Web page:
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coldcomfort

UK WILL NOT TOLERATE EXTREMISTS - TERESA MAY

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But if it's always be down to individual choice whom to respect have they not got every tight to call you a racist if they so wish? I mean putting aside belief in honour killings and child sex that I very much doubt they would advertise, leaving you in the dark regarding that, you are left with a lot of so called respectable Muslims, who believe in arranged marriages, So essentually you are objecting to people who have a different culture to your own.

No, not as i see it. If to like or dislike someone is not down to individual choice, then I think we are all in trouble. Whether I choose to like or respect Ali or Allister should be my decision, not some government dictate. As for 'arranged' marriage, yes I am 101% against it, primarily because in 8000-10000 cases per year 'arranged' actually means forced. I could neither like or respect any person from any race that supported this practice, but the point is that should be my choice, just as it's the choice of the devote muslim to not like or respect teenage white girls he sees peeing and puking in the streets on his way home from the mosque. 

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its more that you gravitate to familiarity regardless..when I lived and worked in Calgary the expats in our office inc me were labelled as the 'British Mafia' a term of endearment rather than a slur..as we tended to unconsciously formed our own little sub group with secret handshakes and use of slang or language which would often confuse Canadians which to us was just the norm from being brought up in the UK

 

And that is in a country with a similar culture. Different ethnic groups in Britain have different cultures and, providing it's within the law, this is fine but the only way multiculturalism will work is if everyone involved accepts the difference,  It has been forever thus.This of course is far too simplistic and the evolution of interactions between cultures is these days influenced by many things, not least by the spread of Islam and immigration.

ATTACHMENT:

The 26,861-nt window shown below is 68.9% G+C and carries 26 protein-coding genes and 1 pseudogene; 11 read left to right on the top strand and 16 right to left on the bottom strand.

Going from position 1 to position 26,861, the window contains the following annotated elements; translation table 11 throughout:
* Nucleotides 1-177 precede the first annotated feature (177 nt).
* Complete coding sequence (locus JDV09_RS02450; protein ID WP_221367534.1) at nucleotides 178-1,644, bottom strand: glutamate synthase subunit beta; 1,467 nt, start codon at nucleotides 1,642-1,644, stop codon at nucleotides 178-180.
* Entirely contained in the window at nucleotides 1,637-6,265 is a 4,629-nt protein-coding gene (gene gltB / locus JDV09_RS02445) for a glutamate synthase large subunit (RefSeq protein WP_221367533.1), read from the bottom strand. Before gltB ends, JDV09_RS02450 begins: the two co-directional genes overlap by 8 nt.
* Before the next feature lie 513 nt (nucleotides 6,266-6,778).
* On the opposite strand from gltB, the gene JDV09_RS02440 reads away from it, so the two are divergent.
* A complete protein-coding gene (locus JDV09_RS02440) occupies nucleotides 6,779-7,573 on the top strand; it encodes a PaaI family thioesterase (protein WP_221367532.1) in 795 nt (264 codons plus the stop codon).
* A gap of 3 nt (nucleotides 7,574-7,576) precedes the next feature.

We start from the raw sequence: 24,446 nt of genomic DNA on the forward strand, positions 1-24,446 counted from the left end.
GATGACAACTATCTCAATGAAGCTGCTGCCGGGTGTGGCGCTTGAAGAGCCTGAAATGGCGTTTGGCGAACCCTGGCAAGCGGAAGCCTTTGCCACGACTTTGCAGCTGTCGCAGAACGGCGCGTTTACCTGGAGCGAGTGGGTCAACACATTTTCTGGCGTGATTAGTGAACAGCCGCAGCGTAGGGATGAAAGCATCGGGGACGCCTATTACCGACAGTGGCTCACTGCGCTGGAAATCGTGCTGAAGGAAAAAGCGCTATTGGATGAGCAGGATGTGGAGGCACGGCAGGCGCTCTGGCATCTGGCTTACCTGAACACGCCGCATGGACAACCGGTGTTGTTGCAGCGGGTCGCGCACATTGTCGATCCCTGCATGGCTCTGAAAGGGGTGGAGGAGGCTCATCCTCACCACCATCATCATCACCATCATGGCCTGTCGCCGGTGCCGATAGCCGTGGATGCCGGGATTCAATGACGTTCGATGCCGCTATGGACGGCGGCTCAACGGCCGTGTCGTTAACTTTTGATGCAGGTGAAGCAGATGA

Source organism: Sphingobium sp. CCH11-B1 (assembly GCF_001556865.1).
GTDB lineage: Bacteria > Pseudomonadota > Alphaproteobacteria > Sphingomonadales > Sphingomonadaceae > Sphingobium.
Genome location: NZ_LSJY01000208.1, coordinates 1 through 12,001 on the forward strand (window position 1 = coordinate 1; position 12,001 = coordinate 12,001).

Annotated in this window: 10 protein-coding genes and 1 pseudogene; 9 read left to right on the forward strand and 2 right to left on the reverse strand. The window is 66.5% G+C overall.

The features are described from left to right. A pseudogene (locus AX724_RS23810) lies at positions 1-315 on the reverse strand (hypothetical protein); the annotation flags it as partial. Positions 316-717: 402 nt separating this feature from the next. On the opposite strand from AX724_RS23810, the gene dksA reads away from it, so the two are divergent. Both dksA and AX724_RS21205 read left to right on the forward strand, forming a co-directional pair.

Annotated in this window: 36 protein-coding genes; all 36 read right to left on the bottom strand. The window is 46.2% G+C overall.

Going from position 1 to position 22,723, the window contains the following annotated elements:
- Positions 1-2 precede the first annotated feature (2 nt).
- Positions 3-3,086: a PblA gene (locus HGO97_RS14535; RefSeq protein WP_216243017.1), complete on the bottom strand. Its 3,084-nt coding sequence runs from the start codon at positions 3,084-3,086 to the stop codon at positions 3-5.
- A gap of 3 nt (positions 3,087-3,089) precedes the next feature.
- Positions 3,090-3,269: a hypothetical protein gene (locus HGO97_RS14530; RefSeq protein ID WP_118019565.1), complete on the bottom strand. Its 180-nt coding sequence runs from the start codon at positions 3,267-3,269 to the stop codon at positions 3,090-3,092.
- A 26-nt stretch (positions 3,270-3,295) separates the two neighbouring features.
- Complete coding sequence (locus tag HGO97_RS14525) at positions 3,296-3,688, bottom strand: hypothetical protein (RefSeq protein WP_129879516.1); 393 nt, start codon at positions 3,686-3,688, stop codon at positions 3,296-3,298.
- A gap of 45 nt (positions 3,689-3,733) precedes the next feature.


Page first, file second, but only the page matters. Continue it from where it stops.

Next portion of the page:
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And that is in a country with a similar culture. Different ethnic groups in Britain have different cultures and, providing it's within the law, this is fine but the only way multiculturalism will work is if everyone involved accepts the difference,  It has been forever thus.This of course is far too simplistic and the evolution of interactions between cultures is these days influenced by many things, not least by the spread of Islam and immigration.

 

Yes, in Canada you also have the fracophones in Quebec, never mind the native American tribes.

 

In Britain, we have 7 fairly widely spoke different 'native' languages (off the top of my head English, Scots, Ulster Scots, Scottish Gaelic, Irish Gaelic, Cornish and Welsh).

 

Even English isn't one specific language. In Scotland we are taught a different version to people in England (on top of the English standard English version) which is known as 'Scottish standard English' which includes words from Scots and Gaelic (mainly nouns e.g. we don't have Lakes here, but lochs, likewise we have burns not streams). People outwith Scotland tend not to learn this version so e.g. don't use the word outwith.

 

Even then you have regional versions of languages within the home nations such as Doric (a form of Scots) in the NE of Scotland. Cockney rhyming slang is another example of a distinct regional dialect.

 

So, for example, it can't be demanded that people speak English in the UK (there's no legal official language). Try that in the outer Hebrides or in parts of Wales and you'd be considered very rude, particularly as those speaking e.g. Welsh will have been quite courteous in learning English when e.g. people from England, Scotland etc haven't necessarily learnt any Welsh...

 

On top of that you have 3-4 different legal systems so you can't respect British law as it doesn't exist. You can respect e.g. N Irish law or English law. You may get your ear felt for being drunk and disorderly in England, but in Scotland you'd be committing a breach of the peace.

 

There is just no such thing as a single British culture, laws or set of values. 

 

But then that applies to most countries, even more so in Britain because its a state made up of 3 countries and a province (of another country).